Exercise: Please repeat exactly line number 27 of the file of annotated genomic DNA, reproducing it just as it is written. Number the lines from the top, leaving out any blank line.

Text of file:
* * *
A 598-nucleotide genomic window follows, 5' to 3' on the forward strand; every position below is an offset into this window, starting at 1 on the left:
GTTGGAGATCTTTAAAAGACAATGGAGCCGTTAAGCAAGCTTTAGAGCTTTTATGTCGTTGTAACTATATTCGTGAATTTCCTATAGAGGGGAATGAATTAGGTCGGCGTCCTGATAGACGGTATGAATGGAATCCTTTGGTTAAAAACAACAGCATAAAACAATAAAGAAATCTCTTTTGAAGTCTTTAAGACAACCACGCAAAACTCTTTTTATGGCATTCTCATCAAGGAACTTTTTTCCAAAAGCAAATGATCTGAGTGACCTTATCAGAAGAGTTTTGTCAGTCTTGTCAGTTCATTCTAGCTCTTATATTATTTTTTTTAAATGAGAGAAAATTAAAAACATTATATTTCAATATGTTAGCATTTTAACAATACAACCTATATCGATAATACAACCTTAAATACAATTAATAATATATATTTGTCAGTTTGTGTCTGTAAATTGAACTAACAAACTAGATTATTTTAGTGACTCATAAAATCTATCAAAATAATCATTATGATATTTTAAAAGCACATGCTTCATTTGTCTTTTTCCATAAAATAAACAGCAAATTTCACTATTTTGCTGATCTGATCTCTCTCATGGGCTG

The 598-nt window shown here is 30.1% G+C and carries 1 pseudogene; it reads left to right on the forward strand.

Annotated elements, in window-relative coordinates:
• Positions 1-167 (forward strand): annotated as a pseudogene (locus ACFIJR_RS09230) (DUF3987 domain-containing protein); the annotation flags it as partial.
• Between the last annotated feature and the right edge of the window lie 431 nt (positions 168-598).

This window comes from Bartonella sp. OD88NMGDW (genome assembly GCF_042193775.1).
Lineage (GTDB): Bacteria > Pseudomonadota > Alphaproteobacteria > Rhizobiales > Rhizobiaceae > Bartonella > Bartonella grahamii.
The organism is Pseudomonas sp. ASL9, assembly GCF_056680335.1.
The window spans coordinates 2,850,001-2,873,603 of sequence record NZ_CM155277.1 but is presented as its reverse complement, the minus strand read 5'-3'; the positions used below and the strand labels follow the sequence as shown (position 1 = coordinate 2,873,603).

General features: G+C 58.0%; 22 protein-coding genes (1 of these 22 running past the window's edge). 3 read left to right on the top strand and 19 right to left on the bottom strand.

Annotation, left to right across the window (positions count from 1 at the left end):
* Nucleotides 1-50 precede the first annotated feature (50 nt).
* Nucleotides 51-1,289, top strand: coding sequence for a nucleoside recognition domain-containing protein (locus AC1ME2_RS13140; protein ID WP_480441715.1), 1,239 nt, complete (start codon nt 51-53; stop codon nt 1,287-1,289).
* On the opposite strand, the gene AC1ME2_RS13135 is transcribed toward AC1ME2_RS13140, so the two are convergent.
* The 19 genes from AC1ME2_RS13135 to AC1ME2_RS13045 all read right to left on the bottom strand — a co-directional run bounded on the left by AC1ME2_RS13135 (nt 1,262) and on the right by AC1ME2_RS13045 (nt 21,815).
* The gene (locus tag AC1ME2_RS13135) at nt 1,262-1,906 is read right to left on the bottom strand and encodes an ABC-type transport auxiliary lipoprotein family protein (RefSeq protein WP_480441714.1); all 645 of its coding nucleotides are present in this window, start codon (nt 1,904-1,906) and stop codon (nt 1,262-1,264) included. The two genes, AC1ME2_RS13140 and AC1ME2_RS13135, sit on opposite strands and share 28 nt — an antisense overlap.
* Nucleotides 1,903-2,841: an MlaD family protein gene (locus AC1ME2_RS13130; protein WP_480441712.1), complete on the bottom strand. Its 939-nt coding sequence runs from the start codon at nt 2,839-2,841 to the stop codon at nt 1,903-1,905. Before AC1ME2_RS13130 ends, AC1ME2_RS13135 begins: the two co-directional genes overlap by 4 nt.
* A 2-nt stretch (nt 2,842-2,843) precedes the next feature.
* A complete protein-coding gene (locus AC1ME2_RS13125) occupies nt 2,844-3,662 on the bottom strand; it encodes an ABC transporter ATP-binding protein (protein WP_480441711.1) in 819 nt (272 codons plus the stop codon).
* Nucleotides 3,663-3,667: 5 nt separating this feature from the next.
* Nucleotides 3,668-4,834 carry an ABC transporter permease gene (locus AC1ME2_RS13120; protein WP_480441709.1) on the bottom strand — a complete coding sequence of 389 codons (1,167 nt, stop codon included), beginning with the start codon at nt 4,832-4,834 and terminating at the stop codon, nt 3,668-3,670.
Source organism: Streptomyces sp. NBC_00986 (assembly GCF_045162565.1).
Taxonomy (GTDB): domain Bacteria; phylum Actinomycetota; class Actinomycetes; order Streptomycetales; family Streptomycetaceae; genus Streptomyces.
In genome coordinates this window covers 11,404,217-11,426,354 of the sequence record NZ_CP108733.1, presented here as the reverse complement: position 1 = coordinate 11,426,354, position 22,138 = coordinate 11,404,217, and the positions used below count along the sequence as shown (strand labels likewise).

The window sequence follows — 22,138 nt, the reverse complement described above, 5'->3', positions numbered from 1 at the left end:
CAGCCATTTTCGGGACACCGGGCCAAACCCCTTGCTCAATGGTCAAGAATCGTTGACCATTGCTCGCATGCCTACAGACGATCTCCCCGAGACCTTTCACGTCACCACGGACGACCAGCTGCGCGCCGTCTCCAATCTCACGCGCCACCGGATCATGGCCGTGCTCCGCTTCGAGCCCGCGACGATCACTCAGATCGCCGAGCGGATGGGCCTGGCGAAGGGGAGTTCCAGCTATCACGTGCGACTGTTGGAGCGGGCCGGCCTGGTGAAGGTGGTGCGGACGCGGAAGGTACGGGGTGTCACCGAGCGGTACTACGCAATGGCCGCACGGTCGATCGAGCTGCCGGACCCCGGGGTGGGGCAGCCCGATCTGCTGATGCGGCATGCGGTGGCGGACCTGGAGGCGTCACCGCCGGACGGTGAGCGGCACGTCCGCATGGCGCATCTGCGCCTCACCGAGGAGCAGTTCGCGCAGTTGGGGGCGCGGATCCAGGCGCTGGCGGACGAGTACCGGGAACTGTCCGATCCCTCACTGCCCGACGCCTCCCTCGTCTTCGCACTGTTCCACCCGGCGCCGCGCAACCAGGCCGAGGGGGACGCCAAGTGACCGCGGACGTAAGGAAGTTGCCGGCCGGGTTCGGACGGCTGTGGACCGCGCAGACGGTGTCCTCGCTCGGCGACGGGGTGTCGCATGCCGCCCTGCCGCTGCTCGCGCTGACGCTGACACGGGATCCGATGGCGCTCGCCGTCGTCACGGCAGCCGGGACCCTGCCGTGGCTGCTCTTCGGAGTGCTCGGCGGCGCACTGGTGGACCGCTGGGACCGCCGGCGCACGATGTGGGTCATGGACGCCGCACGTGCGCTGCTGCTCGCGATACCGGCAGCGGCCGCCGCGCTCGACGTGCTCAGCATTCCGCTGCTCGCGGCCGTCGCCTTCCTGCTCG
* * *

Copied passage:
CAGCCATTTTCGGGACACCGGGCCAAACCCCTTGCTCAATGGTCAAGAATCGTTGACCATTGCTCGCATGCCTACAGACGATCTCCCCGAGACCTTTCACGTCACCACGGACGACCAGCTGCGCGCCGTCTCCAATCTCACGCGCCACCGGATCATGGCCGTGCTCCGCTTCGAGCCCGCGACGATCACTCAGATCGCCGAGCGGATGGGCCTGGCGAAGGGGAGTTCCAGCTATCACGTGCGACTGTTGGAGCGGGCCGGCCTGGTGAAGGTGGTGCGGACGCGGAAGGTACGGGGTGTCACCGAGCGGTACTACGCAATGGCCGCACGGTCGATCGAGCTGCCGGACCCCGGGGTGGGGCAGCCCGATCTGCTGATGCGGCATGCGGTGGCGGACCTGGAGGCGTCACCGCCGGACGGTGAGCGGCACGTCCGCATGGCGCATCTGCGCCTCACCGAGGAGCAGTTCGCGCAGTTGGGGGCGCGGATCCAGGCGCTGGCGGACGAGTACCGGGAACTGTCCGATCCCTCACTGCCCGACGCCTCCCTCGTCTTCGCACTGTTCCACCCGGCGCCGCGCAACCAGGCCGAGGGGGACGCCAAGTGACCGCGGACGTAAGGAAGTTGCCGGCCGGGTTCGGACGGCTGTGGACCGCGCAGACGGTGTCCTCGCTCGGCGACGGGGTGTCGCATGCCGCCCTGCCGCTGCTCGCGCTGACGCTGACACGGGATCCGATGGCGCTCGCCGTCGTCACGGCAGCCGGGACCCTGCCGTGGCTGCTCTTCGGAGTGCTCGGCGGCGCACTGGTGGACCGCTGGGACCGCCGGCGCACGATGTGGGTCATGGACGCCGCACGTGCGCTGCTGCTCGCGATACCGGCAGCGGCCGCCGCGCTCGACGTGCTCAGCATTCCGCTGCTCGCGGCCGTCGCCTTCCTGCTCG